Previously, we mentioned that a recent National Association of Realtors survey found Texas to be one of the most active markets in the United States in terms of foreign investment in commercial real estate. As we noted last time, there are often special considerations in commercial real estate transactions involving foreign buyers, and addressing these considerations is important to ensuring a successful transaction.
In addition to differences in negotiation style and handling nonstandard purchase agreements, buyer identity and credit verification can be more complicated with foreign buyers, and loan requirements can vary depending on the residency status of the buyer. For instance, lenders may require larger down payments or guaranteed deposits in a U.S. bank before approving loans.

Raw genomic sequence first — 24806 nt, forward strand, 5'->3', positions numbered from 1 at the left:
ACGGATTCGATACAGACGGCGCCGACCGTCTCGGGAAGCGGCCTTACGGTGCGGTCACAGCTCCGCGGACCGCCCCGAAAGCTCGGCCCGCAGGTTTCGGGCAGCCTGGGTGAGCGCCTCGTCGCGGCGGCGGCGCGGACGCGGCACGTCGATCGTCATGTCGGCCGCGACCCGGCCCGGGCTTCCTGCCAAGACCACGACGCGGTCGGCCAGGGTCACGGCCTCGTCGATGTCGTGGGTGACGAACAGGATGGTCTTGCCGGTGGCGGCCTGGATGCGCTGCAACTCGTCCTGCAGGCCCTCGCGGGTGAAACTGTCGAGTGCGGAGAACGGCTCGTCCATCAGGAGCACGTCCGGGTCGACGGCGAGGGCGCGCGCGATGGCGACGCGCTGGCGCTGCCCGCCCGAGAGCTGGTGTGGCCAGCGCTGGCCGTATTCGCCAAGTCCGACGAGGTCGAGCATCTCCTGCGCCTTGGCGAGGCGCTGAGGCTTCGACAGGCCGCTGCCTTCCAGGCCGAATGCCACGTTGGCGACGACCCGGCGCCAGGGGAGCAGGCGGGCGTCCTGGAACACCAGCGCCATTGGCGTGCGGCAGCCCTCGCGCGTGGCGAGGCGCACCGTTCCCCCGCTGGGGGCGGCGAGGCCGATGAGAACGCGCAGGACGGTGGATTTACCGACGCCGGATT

An important task for sellers is to carefully address risks unique to real estate transactions with foreign buyers, such as ensuring effective remedies in the event of default. This can involve carefully spelling out the terms of compensation so that sellers are able to hold foreign buyers accountable. In many cases, though, it is even better to simply ask for a significant deposit or down payment from the start.
Documentation requirements in any commercial real estate sale can be burdensome and confusing, especially since the rules governing the process change from time to time, and keeping current is crucial for pursuing a successful transaction. In any commercial real estate transaction, whether involving foreign or domestic buyers, working with an experienced attorney helps ensure a seller’s interests are well-represented in the process and that all applicable laws and regulations are carefully followed.